What would you do if your whole world was turned upside-down?
This book is amazing. I love the plot twists, which are well thought out and explained.
The whole concept is brilliant.
One of my favourite books, and I bought this for my friends birthday and she loves it, and has even bought the next book.
Great read, keep up the good work Michelle.
The Unbecoming of Mara Dyer is a book where you have to unravel all of the pieces to completely understand the plot. Mara Dyer is a very eccentric book. I truly enjoyed this book .
I think the plot is very well written and put together. I personally haven't read any YA books like this and to be able to is very refreshing. It is relevant to the whole paranormal thing but still unique by separating itself into a world where the main protagonist could possibly be psychotic. but its still very recognizable with the whole new girl at school, girl meets bad boy who couldn't possibly have a care in the world.
The parts that angered me was when the "bullies" of the school had framed Mara's only friend Jaime and he had gotten expelled. Mara Dyer is witty, cynical, humorous, and just so real. The way that the author had written a teenage girl in the 21st Century diagnosed with PTSD is very believable.
Noah Shaw and Mara Dyer are probably one of my favorite characters of all time. Noah Shaw is your typical narcissistic, sarcastic, manwhorish bad boy who gets whatever and whoever he wants because of his charming good looks, not to mention his parents are filthy rich and sponsor the school. When Mara and Noah first met I had to put the book down and just laugh. I like how straightforward Noah is.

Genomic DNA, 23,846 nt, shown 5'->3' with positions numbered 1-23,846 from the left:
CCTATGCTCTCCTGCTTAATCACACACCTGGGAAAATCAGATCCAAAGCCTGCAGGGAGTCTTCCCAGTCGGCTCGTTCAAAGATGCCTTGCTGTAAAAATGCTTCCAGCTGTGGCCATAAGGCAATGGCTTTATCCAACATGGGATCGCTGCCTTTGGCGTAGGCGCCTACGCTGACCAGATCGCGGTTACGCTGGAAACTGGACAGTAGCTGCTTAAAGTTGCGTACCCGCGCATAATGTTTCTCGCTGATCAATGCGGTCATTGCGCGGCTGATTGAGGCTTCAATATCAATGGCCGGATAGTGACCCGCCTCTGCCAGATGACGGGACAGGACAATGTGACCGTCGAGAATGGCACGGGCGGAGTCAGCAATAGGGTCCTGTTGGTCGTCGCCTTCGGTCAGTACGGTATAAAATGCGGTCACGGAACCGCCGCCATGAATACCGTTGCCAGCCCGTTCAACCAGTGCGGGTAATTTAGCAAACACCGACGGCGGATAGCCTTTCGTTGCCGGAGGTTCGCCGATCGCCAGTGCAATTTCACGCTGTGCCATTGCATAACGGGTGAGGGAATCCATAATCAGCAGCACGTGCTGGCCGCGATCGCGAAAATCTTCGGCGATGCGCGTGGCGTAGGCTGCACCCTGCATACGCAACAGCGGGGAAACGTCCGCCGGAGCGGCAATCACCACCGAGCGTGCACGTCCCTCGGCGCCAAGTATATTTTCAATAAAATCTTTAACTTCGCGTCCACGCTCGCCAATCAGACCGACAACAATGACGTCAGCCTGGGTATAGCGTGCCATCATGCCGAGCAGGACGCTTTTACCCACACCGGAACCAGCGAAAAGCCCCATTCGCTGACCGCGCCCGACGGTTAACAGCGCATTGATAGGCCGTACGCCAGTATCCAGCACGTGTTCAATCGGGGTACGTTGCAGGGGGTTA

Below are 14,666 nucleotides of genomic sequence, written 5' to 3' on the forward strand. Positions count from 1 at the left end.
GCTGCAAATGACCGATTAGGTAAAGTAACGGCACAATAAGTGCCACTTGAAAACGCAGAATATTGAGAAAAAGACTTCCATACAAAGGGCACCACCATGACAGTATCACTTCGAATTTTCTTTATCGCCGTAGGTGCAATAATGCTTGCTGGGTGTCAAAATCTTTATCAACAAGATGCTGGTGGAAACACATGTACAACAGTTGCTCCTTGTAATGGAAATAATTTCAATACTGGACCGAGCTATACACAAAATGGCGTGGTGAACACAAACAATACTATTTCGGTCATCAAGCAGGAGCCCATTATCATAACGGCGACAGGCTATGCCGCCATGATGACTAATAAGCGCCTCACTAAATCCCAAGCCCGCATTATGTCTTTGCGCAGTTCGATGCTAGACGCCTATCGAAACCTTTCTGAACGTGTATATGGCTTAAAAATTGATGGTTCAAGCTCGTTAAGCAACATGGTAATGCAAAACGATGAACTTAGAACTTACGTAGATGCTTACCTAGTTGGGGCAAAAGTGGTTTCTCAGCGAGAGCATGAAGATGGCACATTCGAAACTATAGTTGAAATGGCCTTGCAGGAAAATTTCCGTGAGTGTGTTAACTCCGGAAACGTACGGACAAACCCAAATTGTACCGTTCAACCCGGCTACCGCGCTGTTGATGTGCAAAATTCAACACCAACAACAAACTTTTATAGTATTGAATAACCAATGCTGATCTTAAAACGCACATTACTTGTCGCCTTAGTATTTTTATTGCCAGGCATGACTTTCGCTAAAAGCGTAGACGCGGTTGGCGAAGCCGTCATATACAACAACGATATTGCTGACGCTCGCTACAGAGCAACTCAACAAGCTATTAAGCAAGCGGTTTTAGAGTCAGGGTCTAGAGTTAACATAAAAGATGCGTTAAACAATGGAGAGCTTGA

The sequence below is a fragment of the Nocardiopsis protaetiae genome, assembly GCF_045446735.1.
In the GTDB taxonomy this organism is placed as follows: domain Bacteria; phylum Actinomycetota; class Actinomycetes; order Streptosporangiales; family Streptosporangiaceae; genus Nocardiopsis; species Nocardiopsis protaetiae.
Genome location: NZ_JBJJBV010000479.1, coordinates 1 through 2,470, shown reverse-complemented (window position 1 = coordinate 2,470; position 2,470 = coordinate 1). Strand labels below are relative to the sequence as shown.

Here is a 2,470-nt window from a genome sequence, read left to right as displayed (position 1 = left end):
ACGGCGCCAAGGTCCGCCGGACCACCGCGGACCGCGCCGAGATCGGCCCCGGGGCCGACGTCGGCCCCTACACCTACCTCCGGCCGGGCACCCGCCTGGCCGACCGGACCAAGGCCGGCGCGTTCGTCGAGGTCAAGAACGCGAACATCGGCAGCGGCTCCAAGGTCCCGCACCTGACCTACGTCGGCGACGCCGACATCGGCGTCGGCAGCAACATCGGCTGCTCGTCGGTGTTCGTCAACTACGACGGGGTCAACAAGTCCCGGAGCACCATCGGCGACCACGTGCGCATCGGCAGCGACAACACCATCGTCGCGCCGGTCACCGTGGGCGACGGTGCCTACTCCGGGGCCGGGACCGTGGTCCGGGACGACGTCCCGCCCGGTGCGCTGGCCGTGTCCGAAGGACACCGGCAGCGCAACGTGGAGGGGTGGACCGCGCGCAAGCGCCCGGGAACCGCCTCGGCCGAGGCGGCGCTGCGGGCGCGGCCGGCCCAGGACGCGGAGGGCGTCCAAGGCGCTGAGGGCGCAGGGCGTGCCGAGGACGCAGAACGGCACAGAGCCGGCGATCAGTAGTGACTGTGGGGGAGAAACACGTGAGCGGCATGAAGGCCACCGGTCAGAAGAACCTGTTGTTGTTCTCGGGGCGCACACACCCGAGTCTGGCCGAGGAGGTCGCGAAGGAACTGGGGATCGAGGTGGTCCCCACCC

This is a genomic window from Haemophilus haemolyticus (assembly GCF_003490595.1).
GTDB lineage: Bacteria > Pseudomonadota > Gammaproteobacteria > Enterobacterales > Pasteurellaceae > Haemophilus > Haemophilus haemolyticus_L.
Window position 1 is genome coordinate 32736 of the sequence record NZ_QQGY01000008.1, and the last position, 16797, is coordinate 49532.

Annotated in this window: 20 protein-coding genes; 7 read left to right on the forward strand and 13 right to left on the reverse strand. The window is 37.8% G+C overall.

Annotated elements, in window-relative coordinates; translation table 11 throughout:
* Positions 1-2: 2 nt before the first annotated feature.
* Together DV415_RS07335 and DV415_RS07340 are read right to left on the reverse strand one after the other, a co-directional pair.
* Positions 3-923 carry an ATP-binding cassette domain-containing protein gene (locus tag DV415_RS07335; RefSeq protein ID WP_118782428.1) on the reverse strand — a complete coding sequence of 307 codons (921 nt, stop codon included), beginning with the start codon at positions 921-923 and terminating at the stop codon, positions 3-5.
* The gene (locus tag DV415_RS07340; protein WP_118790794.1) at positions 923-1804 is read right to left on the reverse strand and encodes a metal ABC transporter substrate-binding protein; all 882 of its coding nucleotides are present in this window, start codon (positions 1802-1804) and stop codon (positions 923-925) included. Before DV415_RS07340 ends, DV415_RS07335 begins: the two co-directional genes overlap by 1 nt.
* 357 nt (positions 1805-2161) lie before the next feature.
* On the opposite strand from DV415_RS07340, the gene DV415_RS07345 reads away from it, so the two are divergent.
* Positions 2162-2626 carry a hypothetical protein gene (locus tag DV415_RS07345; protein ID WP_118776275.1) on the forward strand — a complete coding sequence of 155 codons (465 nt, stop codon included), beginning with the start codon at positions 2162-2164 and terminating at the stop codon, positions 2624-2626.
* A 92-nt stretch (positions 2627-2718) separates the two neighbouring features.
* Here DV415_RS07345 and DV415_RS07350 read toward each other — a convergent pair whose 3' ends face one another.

The Unbecoming of Mara Dyer was very entertaining and I definitely want to buy this book and the next two in the series. Michelle Hodkin did a very good job with this being her first book. I have already read the Evolution of Mara Dyer and it was by far my favorite from the series. I need to know what happens next. But unfortunately the third and final book comes out early 2014.
I wasn't sure about this book for the longest time. I would always look at it but something would end up preventing me from buying it. I eventually gave in and I absolutely loved it. This is one of those novels that just got into my head and seriously messed with me. Even at the time of writing this review (2 days after I finished the book) I can't stop thinking about it. The twists were intense, the subject was dark at times and it was creepy.
I don't know about anything else but I love books where the main character can't remember what happens and they believe that they're crazy. There's just something about seeing things through their twisted perspective that just makes the story creepier than if it was being told through someone else.
I loved Mara. Slipping into her head during her descent into madness was absolutely thrilling. Just like Mara, I had trouble telling what was real or a delusion until she figured it out herself and that just made the story because I was constantly left wondering if an event really happened or not. Then thee is Noah Shaw. That boy is just completely swoon worthy. He seems like the typical arrogant bad boy but there is so much more to him. He's actually a pretty deep and caring character. I absolutely did not see the twist with him coming in the story either.